Category Archives: Participatory Aid

TEDxAlbany: Activism Drives Attention Drives Aid

I was grateful to be able to share a chapter of my thesis on Participatory Aid at TEDxAlbany last month. The video’s online now. Thanks to Lisa Barone and the OverIt team for inviting me and doing such a great job producing the event. Thanks also to Ethan Zuckerman and everyone at MIT Center for Civic Media for connecting me to these ideas in the first place.

It’s been an extremely violent year. What makes a crisis worthy of our attention? It turns out that human suffering does not predict media coverage. How closely is disaster aid correlated to receiving public attention? And, if we’re newly able to use our networks creatively to drive attention, can our active participation improve these formulas?

#HackATTN @ SXSWi 2014

attn hack

The plane tickets are purchased and I’m getting closer to a place to sleep, so I can now announce that I’m going to SXSW for the first time since 2008 (that time I met Mark Zuckerberg at a Facebook nightclub event). I’ll speaking in a session with Josh Stearns of Free Press, Madeleine Bair of WITNESS, and Adaora Udoji of Syria Deeply. We’ll be sharing our experiences hacking global attention for the purposes of disasters and revolutions.

If you’re going to be in town, I’d love to see your face at the session (or over some incarnation of a taco).
Continue reading #HackATTN @ SXSWi 2014

Participatory Aid Marketplace: Designing Online Channels for Digital Humanitarians

(a summary of my MIT Media Lab Master’s thesis)

Unlike my thesis readers, who may or may not have made it through all 244 pages, you get to experience the condensed version. The full PDF is here, if you’re into reading and citations.

Participatory Aid
People are using information and communication technologies (like the internet) to help each other in times of crisis (natural or man-made). This trend is the evolution of a concept known as “mutual aid”, introduced by Russian polymath Peter Kropotkin in 1902 in his argument that our natural sociable inclinations towards cooperation and mutual support are underserved by capitalism’s exclusive focus on the self-interested individual. My own reaction is to the bureaucracy’s underserving of informal and public-led solutions.

The practice of mutual aid has been greatly accelerated and extended by the internet’s global reach. I introduce the term “participatory aid” to describe the new reality where people all over the planet can participate in providing aid in various forms to their fellow humans. In many of these cases, that aid is mediated at least partially by technology, rather than exclusively by formal aid groups.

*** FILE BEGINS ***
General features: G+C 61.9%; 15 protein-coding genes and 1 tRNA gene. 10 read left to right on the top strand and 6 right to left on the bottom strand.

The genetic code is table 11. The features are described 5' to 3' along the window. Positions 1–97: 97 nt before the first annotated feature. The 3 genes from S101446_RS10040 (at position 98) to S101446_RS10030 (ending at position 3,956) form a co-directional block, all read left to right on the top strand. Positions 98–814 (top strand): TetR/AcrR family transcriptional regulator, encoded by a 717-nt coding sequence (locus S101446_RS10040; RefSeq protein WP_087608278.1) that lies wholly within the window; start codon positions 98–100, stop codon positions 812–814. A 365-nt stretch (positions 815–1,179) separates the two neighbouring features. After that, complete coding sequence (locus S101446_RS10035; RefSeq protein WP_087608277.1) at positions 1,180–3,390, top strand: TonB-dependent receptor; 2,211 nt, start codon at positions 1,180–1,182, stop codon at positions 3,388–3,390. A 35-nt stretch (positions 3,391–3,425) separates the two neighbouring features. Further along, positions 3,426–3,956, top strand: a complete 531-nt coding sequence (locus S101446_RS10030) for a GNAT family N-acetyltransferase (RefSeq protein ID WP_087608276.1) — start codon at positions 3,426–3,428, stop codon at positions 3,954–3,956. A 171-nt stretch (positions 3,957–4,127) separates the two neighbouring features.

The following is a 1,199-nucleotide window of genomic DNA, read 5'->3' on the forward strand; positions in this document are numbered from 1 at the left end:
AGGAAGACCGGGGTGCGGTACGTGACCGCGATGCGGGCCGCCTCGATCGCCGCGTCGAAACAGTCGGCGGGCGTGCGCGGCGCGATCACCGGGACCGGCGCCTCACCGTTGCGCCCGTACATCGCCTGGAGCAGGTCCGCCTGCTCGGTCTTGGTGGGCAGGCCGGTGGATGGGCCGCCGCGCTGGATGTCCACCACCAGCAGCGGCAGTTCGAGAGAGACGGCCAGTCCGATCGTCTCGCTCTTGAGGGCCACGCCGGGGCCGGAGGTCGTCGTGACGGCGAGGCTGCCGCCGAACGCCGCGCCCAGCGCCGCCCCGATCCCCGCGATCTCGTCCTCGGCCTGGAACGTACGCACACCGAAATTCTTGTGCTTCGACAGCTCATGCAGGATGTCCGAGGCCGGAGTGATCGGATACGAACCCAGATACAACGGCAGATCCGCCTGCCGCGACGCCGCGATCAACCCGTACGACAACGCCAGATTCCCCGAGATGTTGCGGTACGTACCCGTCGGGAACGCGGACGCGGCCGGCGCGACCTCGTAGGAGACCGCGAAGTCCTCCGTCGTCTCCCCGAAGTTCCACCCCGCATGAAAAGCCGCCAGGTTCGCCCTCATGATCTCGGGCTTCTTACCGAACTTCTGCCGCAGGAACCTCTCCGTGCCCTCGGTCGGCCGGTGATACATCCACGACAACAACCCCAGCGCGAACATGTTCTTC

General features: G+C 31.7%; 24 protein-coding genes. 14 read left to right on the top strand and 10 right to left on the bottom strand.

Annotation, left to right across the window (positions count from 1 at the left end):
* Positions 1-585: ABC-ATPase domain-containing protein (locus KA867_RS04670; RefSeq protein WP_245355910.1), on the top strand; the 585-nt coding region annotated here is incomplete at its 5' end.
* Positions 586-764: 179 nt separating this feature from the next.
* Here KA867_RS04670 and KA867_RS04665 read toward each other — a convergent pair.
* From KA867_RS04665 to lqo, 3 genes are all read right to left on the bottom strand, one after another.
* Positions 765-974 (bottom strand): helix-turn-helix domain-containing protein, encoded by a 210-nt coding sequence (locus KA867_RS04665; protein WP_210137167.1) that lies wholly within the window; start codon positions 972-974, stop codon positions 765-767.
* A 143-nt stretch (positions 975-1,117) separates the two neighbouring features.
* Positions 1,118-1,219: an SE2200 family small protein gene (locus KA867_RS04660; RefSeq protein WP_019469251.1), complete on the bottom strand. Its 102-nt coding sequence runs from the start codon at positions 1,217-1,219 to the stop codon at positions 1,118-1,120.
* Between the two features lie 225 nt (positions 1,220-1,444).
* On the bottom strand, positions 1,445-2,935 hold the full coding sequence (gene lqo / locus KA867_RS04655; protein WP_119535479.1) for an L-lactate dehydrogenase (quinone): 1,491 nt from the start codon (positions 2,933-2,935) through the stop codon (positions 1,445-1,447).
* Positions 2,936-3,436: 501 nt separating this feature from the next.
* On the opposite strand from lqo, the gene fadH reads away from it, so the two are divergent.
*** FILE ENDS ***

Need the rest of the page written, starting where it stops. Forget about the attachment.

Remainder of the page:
Formal aid groups like the UN and Red Cross are facing disintermediation not entirely unlike we’ve seen in the music, travel, and news industries. Members of the public are increasingly turning towards direct sources in crises rather than large, bureaucratic intermediaries. Information is increasingly likely to originate from people on the ground in those places rather than news companies, and there is a rich and growing number of ways to help, as well.

You are more than your bank account Continue reading Participatory Aid Marketplace: Designing Online Channels for Digital Humanitarians

The Boston Marathon, Social Media, and the News

(cross-posted on Civic and PBS)

I met my baby niece yesterday, Sunday morning. She was born late Saturday night. I went to some news sites to grab some screenshots of the things that happened the day she was born, and stopped myself. There were some really bad things happening in the world, Saturday, and every day. Instead, I wrote down that the Red Sox beat the Rays, 2-1.

Today is Marathon Monday, Patriot’s Day, one of those wonderful Massachusets-only-and-why-do-they-get-an-extra-day-off days. My niece is home from the hospital, thank God. I had saved today, like most Bostonians, as a light at the end of the dark winter tunnel. The day I knew there’d be college cookouts and the largest crowd that assembles, anywhere, to watch distance runners go by. People work their asses off to qualify for Boston’s tough time limits. Others get into the race by raising large amounts of money for worthy charities. Runners of all speeds and shapes stream by wearing Team in Training and Dana Farber’s colors, in addition to an endless array of less formal causes, sick cousins and memoriams to those who have left us. The Red Sox are granted an exception by Major League Baseball to hold a home day game every year on this day, so that as the game finishes, another 40,000-strong may walk a couple of blocks and join the throngs already cheering on the waves of runners.